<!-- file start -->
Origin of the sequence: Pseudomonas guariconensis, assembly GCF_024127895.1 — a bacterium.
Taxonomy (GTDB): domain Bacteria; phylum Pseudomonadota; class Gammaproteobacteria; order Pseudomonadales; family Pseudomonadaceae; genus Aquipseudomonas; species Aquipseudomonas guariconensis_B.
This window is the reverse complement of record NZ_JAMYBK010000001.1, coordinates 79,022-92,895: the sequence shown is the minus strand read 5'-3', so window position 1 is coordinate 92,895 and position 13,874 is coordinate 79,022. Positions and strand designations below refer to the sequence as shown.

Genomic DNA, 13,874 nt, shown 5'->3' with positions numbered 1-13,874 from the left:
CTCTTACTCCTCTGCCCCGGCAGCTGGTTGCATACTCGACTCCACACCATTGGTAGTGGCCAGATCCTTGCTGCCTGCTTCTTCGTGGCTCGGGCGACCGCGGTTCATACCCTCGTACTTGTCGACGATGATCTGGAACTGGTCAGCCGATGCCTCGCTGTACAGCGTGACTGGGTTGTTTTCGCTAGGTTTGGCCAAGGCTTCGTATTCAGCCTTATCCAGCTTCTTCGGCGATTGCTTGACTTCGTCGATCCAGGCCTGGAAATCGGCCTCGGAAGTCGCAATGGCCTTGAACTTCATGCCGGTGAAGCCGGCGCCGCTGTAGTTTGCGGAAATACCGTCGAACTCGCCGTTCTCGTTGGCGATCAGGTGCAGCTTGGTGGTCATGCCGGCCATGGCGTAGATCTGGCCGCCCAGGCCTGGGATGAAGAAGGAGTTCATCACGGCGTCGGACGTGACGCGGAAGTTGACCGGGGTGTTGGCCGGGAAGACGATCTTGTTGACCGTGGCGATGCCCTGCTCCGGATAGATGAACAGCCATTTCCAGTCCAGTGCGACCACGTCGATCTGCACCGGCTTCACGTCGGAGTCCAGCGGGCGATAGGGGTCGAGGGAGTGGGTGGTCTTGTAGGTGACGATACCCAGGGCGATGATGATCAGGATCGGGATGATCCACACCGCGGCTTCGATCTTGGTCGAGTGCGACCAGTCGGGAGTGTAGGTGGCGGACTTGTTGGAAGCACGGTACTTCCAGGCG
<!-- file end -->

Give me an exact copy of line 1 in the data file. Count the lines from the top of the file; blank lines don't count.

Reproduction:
Origin of the sequence: Pseudomonas guariconensis, assembly GCF_024127895.1 — a bacterium.